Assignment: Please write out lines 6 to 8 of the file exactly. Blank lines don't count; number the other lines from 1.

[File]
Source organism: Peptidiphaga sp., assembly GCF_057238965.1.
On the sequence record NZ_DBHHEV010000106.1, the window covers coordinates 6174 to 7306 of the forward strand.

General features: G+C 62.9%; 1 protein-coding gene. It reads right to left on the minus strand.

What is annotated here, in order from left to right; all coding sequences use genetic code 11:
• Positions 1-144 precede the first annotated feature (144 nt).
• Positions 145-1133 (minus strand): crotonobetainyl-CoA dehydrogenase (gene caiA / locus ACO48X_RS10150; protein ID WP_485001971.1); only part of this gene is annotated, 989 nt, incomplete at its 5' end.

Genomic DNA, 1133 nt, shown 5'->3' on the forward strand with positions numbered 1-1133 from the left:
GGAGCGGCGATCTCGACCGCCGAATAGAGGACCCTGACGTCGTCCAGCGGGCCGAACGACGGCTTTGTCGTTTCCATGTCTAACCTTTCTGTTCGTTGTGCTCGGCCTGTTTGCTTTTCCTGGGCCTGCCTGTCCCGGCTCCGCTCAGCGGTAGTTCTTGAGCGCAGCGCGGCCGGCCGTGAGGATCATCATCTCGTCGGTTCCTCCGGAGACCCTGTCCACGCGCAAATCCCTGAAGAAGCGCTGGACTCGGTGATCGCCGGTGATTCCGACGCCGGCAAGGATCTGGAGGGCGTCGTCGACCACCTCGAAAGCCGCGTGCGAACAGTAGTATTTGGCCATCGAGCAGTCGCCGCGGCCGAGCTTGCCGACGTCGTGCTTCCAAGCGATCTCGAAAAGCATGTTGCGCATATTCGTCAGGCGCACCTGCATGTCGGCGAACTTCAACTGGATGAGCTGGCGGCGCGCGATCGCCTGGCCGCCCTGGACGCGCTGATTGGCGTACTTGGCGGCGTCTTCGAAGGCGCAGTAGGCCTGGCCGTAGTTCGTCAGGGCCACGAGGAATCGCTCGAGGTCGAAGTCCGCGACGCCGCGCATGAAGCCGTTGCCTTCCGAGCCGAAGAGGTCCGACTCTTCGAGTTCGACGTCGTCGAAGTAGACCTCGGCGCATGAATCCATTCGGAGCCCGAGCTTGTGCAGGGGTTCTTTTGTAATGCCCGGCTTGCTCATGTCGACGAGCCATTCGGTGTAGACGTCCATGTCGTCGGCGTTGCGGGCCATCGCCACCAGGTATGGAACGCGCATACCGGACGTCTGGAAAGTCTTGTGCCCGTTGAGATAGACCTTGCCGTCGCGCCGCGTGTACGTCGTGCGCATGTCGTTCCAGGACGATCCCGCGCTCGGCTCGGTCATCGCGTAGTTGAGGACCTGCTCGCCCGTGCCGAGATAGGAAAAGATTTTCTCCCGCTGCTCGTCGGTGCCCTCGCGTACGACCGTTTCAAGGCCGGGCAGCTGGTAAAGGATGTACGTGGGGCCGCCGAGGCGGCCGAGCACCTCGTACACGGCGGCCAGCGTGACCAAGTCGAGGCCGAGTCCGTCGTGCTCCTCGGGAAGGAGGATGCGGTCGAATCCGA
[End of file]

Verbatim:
• Positions 145-1133 (minus strand): crotonobetainyl-CoA dehydrogenase (gene caiA / locus ACO48X_RS10150; protein ID WP_485001971.1); only part of this gene is annotated, 989 nt, incomplete at its 5' end.

Genomic DNA, 1133 nt, shown 5'->3' on the forward strand with positions numbered 1-1133 from the left:
GGAGCGGCGATCTCGACCGCCGAATAGAGGACCCTGACGTCGTCCAGCGGGCCGAACGACGGCTTTGTCGTTTCCATGTCTAACCTTTCTGTTCGTTGTGCTCGGCCTGTTTGCTTTTCCTGGGCCTGCCTGTCCCGGCTCCGCTCAGCGGTAGTTCTTGAGCGCAGCGCGGCCGGCCGTGAGGATCATCATCTCGTCGGTTCCTCCGGAGACCCTGTCCACGCGCAAATCCCTGAAGAAGCGCTGGACTCGGTGATCGCCGGTGATTCCGACGCCGGCAAGGATCTGGAGGGCGTCGTCGACCACCTCGAAAGCCGCGTGCGAACAGTAGTATTTGGCCATCGAGCAGTCGCCGCGGCCGAGCTTGCCGACGTCGTGCTTCCAAGCGATCTCGAAAAGCATGTTGCGCATATTCGTCAGGCGCACCTGCATGTCGGCGAACTTCAACTGGATGAGCTGGCGGCGCGCGATCGCCTGGCCGCCCTGGACGCGCTGATTGGCGTACTTGGCGGCGTCTTCGAAGGCGCAGTAGGCCTGGCCGTAGTTCGTCAGGGCCACGAGGAATCGCTCGAGGTCGAAGTCCGCGACGCCGCGCATGAAGCCGTTGCCTTCCGAGCCGAAGAGGTCCGACTCTTCGAGTTCGACGTCGTCGAAGTAGACCTCGGCGCATGAATCCATTCGGAGCCCGAGCTTGTGCAGGGGTTCTTTTGTAATGCCCGGCTTGCTCATGTCGACGAGCCATTCGGTGTAGACGTCCATGTCGTCGGCGTTGCGGGCCATCGCCACCAGGTATGGAACGCGCATACCGGACGTCTGGAAAGTCTTGTGCCCGTTGAGATAGACCTTGCCGTCGCGCCGCGTGTACGTCGTGCGCATGTCGTTCCAGGACGATCCCGCGCTCGGCTCGGTCATCGCGTAGTTGAGGACCTGCTCGCCCGTGCCGAGATAGGAAAAGATTTTCTCCCGCTGCTCGTCGGTGCCCTCGCGTACGACCGTTTCAAGGCCGGGCAGCTGGTAAAGGATGTACGTGGGGCCGCCGAGGCGGCCGAGCACCTCGTACACGGCGGCCAGCGTGACCAAGTCGAGGCCGAGTCCGTCGTGCTCCTCGGGAAGGAGGATGCGGTCGAATCCGA